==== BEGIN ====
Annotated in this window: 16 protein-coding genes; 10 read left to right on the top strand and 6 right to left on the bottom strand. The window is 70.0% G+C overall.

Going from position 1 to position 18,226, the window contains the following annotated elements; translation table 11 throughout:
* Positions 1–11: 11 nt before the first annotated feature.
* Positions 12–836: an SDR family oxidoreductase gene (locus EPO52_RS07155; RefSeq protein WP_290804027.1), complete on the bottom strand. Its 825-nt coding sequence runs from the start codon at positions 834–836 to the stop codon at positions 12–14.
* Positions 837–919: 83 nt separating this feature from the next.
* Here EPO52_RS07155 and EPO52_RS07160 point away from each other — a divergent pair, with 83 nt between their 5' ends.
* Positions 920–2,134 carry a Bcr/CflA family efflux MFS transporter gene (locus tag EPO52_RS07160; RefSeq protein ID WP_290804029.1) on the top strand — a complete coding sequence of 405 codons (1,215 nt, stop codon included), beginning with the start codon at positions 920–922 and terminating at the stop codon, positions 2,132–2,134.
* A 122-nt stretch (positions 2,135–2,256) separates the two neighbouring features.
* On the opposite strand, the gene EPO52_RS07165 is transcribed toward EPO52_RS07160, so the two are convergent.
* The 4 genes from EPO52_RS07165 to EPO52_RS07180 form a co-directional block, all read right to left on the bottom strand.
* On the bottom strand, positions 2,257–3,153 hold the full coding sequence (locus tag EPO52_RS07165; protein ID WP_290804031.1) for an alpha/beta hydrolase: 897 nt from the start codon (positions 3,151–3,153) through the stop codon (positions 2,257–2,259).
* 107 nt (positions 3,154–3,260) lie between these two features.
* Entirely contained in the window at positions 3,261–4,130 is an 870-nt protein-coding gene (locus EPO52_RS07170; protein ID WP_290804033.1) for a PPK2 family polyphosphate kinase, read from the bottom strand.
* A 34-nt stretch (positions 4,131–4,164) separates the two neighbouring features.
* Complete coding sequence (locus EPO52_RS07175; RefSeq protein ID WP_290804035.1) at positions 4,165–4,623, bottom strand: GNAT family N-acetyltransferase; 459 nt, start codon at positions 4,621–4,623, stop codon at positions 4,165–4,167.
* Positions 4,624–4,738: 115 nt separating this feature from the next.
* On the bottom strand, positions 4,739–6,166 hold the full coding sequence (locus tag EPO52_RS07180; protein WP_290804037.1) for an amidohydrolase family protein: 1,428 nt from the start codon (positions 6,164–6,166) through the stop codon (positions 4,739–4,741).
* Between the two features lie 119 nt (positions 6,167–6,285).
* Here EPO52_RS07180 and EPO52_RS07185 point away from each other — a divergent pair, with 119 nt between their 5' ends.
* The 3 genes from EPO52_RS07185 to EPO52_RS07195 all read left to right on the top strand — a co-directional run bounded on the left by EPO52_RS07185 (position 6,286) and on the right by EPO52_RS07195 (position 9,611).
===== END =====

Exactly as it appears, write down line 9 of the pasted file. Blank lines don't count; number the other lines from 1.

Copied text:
* On the opposite strand, the gene EPO52_RS07165 is transcribed toward EPO52_RS07160, so the two are convergent.